[Swan-dev] please use more double quotes in shell scripts!

D. Hugh Redelmeier hugh at mimosa.com
Sat Jul 28 17:26:46 UTC 2018

| From: Andrew Cagney <andrew.cagney at gmail.com>

| > -webdir=$(cd $(dirname $0) && pwd)
| > +webdir="$(cd "$(dirname $0)" && pwd)"
| Actually, no.  In this context, the outer quotes are not needed


| and
| should not be used.


|  When this was was explained to me, it came with
| the phrase common beginner's mistake :-).

I don't see why it is a mistake.  Redundant, yes.

The actual rules for assignment are odd.  They flow out of the design:
an assignment is a word.  This, I suggest, is rather unnatural and
leads to confusion.

In general, I would recommend quoting every right-hand side of an
assignment word.  It's certainly not necessary if only the (sub)word
is intended and the subword is obvious.

To me
does seems as good as

	x=y\ z
does seem worse than
	x="y z"

|  I'm still fixing my
| scripts:
| charlie$ x="a b c" # needed
| charlie$ echo "${x}"
| a b c


	x = a b c
Invoke the command x with four arguments.

	x= a b c

Invoke the command a, with x set to "" in its environment, and two

	x=a b c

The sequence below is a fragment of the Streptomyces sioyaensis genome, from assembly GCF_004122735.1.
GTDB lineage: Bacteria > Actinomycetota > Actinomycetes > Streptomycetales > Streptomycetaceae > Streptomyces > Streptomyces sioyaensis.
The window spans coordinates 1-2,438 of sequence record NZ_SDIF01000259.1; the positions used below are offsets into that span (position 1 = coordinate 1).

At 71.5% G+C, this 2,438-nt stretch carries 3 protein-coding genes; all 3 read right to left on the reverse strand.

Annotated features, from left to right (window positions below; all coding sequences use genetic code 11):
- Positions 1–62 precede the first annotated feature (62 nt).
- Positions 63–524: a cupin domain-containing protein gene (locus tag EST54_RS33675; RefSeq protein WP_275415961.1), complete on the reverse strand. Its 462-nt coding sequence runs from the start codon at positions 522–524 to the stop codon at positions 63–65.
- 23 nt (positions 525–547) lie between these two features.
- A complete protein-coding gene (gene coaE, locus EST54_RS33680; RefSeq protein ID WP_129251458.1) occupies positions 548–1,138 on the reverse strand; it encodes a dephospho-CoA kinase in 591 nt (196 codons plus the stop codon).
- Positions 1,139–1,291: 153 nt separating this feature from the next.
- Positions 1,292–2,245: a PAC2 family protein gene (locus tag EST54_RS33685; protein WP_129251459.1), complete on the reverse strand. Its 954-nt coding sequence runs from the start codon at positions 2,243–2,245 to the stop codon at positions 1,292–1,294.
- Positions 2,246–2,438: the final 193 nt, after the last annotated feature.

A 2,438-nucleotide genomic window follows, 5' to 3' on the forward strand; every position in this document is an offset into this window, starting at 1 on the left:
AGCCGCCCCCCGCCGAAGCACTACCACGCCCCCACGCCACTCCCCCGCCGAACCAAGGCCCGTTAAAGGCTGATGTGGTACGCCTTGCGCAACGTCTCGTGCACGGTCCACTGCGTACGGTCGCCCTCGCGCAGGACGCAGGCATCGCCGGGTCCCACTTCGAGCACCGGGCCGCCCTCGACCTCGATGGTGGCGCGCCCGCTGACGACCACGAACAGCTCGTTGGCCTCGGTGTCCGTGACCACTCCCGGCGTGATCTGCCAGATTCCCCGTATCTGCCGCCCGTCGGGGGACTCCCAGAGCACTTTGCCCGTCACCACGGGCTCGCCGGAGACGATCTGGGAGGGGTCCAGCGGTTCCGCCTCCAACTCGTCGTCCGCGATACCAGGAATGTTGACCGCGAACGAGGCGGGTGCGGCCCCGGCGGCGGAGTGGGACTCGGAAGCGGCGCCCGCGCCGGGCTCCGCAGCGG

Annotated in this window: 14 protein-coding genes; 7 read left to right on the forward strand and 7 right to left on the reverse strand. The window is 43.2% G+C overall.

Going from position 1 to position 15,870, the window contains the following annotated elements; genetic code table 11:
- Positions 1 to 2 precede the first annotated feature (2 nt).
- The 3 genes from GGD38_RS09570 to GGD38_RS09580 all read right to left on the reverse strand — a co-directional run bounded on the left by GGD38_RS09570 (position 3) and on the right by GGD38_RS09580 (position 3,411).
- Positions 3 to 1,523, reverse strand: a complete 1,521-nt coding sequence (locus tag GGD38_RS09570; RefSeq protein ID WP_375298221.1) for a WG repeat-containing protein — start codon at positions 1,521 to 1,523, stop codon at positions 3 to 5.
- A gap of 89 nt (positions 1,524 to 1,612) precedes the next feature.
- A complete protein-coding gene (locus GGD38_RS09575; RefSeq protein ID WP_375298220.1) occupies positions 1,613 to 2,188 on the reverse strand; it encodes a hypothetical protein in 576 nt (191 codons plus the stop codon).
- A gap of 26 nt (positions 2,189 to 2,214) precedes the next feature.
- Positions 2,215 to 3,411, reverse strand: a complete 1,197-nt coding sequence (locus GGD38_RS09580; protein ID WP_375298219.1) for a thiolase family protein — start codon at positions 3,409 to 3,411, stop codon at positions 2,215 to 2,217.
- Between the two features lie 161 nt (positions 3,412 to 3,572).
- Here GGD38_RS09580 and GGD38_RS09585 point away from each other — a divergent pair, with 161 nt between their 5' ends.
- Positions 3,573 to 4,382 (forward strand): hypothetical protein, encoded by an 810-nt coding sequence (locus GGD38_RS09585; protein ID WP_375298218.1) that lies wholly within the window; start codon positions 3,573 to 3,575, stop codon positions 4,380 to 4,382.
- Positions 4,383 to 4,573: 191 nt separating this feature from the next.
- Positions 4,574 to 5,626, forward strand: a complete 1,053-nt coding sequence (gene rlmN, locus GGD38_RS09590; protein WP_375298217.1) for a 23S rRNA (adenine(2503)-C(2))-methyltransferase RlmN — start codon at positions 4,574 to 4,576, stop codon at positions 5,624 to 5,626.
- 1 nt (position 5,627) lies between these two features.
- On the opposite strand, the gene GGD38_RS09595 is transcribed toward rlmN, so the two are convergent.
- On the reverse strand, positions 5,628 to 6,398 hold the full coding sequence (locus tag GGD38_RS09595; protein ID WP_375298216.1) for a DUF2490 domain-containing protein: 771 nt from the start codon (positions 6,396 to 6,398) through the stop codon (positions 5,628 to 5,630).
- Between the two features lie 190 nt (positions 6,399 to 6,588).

Invoke the command b, with x set to "a" in its environment, and one


| charlie$ y=$x # not needed

But identical in meaning to


(I think.)

| charlie$ echo "${y}"
| a b c
| charlie$ z=$(echo "${y}")
| charlie$ echo "${z}"
| a b c
| charlie$ echo $SHELL
| /bin/sh

| As for the inner quote, if someone has spaces in a directory path then
| this is the least of their problems so I'm not fussed.

That's a terrible attitude for security critical code.  We should
aspire to bullet-proof code.

Our tests are not security-critical.  But it is good practice to be
careful throughout our project.  It is good to be safe by convention
(the less thought required the better).

The simplest convention is The Rule I stated.

        Always quote uses of '$' UNLESS you have a reason why you must
        not.  The usual reason is that the thing is a list that must be
	split into separate words.

Example of when you need splitting:

	FILES="a.c b.c c.c"
	cc $FILES

(This is a bit fragile since the filenames had better not include 

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